Stupid breakage of the day: Ubiquity and MobileMe

This morning I tried to log into MobileMe, which has mostly been working well recently, and got an unsupported browser screen telling me I needed to be running Firefox 2 or later, or Safari. Only problem was I was running Firefox 3.0.5.

I figured it was a bug in MobileMe’s browser check logic, so I used some JavaScript to check what my browser was reporting as its user agent:

javascript:document.writeln(navigator.userAgent)

It told me I was running

Mozilla/5.0 (Windows; U; Windows NT 5.1; en-US; rv:1.9.0.5) Gecko/2008120122 Firefox/3.0.5 Ubiquity 0.1.4

Looking at the user string, I wondered if all the addons at the end, in particular the Ubiquity one, were breaking the browser check. So I disabled Ubiquity and restarted the browser. But the user agent string still showed Ubiquity.

I had just updated to the newest Ubiquity release this morning and was starting to think that something in the add-in was causing the problem. So I uninstalled it … and the user agent string was still the same.

Now I was curious. Did it leave a setting behind that the uninstall didn’t clean up? I looked under the hood in the browser preferences at about:config and searched for Ubiquity, where I found a very interesting preference under general.useragent.extra.ubiquity. There didn’t seem to be an option to delete the key, so I simply set its value to an empty string.

Doing the browser check now reported

Mozilla/5.0 (Windows; U; Windows NT 5.1; en-US; rv:1.9.0.5) Gecko/2008120122 Firefox/3.0.5

And I could log into MobileMe again.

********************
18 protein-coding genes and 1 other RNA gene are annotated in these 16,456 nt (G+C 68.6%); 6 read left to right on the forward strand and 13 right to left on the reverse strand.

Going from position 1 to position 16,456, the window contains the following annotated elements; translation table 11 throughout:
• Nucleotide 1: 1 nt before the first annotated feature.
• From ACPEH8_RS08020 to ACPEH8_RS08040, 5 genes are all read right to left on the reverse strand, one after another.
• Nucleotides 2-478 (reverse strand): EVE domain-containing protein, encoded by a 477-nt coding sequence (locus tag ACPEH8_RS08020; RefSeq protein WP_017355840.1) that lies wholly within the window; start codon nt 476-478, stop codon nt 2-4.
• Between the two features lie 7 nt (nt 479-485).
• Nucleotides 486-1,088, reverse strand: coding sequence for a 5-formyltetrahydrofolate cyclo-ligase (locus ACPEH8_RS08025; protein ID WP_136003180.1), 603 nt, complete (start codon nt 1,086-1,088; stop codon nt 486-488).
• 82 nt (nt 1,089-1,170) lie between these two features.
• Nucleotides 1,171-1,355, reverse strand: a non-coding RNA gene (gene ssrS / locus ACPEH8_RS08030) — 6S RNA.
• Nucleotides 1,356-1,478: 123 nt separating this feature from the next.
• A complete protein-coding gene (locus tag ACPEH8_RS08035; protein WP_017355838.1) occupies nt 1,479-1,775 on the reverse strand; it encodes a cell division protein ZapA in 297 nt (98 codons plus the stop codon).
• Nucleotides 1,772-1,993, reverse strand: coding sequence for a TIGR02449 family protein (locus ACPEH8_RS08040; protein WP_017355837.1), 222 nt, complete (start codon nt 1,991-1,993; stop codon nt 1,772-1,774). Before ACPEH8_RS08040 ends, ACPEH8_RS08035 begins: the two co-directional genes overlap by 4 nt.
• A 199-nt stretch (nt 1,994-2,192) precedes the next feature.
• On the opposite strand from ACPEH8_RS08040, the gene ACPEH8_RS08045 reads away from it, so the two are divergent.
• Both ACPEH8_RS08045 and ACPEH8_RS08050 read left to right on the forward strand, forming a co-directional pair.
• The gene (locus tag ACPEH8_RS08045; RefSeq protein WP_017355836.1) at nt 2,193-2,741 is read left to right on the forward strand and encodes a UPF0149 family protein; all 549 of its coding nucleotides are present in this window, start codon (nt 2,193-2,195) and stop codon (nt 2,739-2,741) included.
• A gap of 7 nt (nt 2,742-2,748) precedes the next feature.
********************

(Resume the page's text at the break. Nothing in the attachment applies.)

Lessons:

  1. Uninstalling an add-in doesn’t always totally uninstall it.
  2. You might be better off without Ubiquity.
  3. Apple needs to fix the MobileMe browser check (aka Trampoline).

6 thoughts on “Stupid breakage of the day: Ubiquity and MobileMe”

  1. I absolutely agree! I had/have the exact same problem. I’m working on uninstall Ubiquity right now…. which apparently can’t be done by just removing the add-on.

    Oh and you can get your browser string by putting “about:” in your address bar as well.

  2. “Hey — sorry about that. A bit silly that MobileMe is user-agent sniffing. And we’re making Ubiquity better behaving after uninstall.”

    It’s not silly many things use the user-agent for style layout, feature subsets, and browser support warnings. The problem of course is that the MobileMe code doesn’t parse it correctly.

  3. Finding the user agent string is even easier than that. Simply go through the menu items to pop up the About window: Firefox->About Mozilla Firefox.

    But that’s not really the main focus of this article….

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